Some colleagues and I were recently awarded some funding to organize a research workshop, in the format of a one-day conference. This sort of thing is worth thinking about for an ECR for a number of reasons. For one, it’s a good way of building networks and meeting the movers and shakers in your field. Second, organizing an event of your own provides tangible evidence of a number of important, but hard to quantify, drivers for promotion (leadership, industry engagement, outreach etc etc). The workshop itself was excellent experience on the day, and went really well. But the setup was an interesting process with a fairly steep learning curve, and there was quite a lot to reflect on afterward.
We were awarded money from the Experimental Psychology Society, and as you can see from our application here, we had a modest budget to work with. If you find yourself similarly fortunate, first take stock of what you have access to for free (i.e., provided by your university/department) and what you must pay an external company for. Usually finding a room will not cost you anything a university, but it’s not trivial to organize a big space during term time – we ended up in the University Council Chamber because there were no teaching spaces available (which was very plush). Also beware bespoke university conference facilities – even if they are in-house they probably are run as a profit-making enterprise, and will make you pay. Printing programmes and signs can usually be done for free. Poster boards, on the other hand, are unlikely to be freely available through your university, and if they are, they probably will be poor quality. Thankfully, there are plenty of companies which provide poster boards, but they are expensive, so budget accordingly. You should ask for these to be delivered as early as possible on the day (get in touch with campus services to facilitate entry to buildings and provide guidance about where to put a big van) and provide a diagram of the layout, otherwise you’ll have to babysit their setup. Similarly, make sure you have at least two (paid, probably undergraduate) helpers for the day, to staff the registration desk, guide people where they need to go, and help point the catering in the right direction.
Web presence is key for advertising and dealing with the logistics of abstract submission and registration, so spending some time looking at the options. Some universities will prefer this to be done in-house using their own platforms, which can mean that all registration fee-taking and abstract submission can be taken out of your hands (this could be a good thing and a bad thing). If you do it yourself, various free web platforms can automate much of the process – we used Wix to create our workshop website. Spend a bit of time testing it on various devices – particularly important is compatibility with phones/tablets. Of course, this is the perfect job to outsource to a skilled (and paid!) student helper, who will do a better job than you and gain more from the experience than you would.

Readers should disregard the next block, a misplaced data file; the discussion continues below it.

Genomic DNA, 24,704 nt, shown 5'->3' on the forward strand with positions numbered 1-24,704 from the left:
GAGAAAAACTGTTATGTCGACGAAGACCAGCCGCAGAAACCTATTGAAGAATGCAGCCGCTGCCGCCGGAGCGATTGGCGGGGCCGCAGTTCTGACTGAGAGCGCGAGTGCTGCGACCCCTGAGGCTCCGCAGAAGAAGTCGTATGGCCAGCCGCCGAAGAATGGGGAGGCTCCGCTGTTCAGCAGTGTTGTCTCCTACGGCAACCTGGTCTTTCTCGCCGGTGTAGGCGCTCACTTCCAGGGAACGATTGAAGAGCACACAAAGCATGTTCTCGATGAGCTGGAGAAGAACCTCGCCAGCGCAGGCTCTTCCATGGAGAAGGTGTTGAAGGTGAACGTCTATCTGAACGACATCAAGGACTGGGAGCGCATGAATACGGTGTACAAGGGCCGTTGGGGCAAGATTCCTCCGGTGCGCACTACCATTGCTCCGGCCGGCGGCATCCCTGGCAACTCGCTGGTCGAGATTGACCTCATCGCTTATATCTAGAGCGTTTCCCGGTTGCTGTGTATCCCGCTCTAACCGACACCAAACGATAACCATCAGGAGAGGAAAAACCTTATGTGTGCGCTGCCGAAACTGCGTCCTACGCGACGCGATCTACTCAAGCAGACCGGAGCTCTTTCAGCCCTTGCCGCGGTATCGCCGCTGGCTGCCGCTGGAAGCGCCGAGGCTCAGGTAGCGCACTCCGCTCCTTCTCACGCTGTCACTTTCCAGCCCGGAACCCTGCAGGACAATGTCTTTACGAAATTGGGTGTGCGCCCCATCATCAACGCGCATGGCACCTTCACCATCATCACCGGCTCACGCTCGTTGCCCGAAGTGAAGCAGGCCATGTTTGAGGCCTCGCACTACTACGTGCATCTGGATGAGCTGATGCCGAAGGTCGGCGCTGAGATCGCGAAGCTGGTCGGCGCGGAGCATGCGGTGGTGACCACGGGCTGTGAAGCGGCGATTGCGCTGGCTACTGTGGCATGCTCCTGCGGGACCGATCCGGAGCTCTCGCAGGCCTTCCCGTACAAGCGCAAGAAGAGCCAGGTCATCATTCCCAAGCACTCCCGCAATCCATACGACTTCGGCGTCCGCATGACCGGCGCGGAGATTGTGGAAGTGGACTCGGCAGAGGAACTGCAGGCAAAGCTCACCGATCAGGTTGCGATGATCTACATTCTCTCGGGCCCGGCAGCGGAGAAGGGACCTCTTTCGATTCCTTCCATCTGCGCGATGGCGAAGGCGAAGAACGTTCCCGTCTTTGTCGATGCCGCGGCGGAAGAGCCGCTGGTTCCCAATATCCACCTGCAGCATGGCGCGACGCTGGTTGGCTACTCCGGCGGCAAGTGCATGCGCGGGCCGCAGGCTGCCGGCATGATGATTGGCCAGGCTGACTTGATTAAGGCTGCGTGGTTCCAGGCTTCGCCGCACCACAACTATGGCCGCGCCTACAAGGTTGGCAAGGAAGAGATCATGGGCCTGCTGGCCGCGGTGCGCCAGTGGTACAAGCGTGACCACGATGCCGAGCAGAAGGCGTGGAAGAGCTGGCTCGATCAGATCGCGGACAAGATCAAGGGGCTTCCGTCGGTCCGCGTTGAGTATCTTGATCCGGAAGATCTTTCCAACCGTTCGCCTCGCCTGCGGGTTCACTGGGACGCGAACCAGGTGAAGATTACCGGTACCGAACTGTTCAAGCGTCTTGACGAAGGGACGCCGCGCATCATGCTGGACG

If you’re providing food and refreshments, you’ll need this order placed about a week in advance, which means you’ll need to know final numbers and close registration around that time. Don’t take for granted the space you’ll need for all of this. We ended up with 2 rooms – one for the spoken portion and one for the lunch. Posters were split across both rooms. This worked well because it meant that the coffee break and lunch setup/clean-up wasn’t interfering with the ongoing talks. We could have been more explicit with the catering about exactly when we wanted the various clean-ups and setups to occur, but having the extra room really made all the difference to the available space to mill around, meet colleagues, and enjoy the posters.
We made a real effort to not over-stock the programme – our final schedule had a pair of hour-long coffee breaks, as well as an hour-long lunch break (all ostensibly opportunities to look at the posters) – over a third the day devoted to standing around not listening to talks. And we have no regrets on that front – although the talks were great, the real value of the workshop was getting to meet people properly. Similarly, the dinner after the workshop which we explicitly budgeted in our application gave the ECRs (and organizers) to really get to follow up on the science and get to know the speakers better.
Finally, some random thoughts/things we forgot/things we thought could have gone better for next time:
- There will probably be an administrative person who knows how to do everything you need – who to get in touch with to sort out cost, who to help book rooms, who to sort the catering. This kind of internal institutional knowledge is invaluable, particularly if you’re new. Find this person and make them your friend!
- Acquire a cost code and ideally a credit card for this cost code early in the process – you’ll likely have to pay for things up front.
- If you want name tags, figure this out in advance – the plastic holders cost money! Not having them wasn’t a disaster, but made small things like identifying the speakers that little bit more stressful.
- Do a final email sweep of those who have registered – particularly if your workshop if free. We had 76 register fairly rapidly, far outstripping our expectations, and had to turn away about 20 late requests. Only 50 showed up on the day, which was a real shame for those who we had to say no to. A quick email, or perhaps a token registration fee, would have changed things.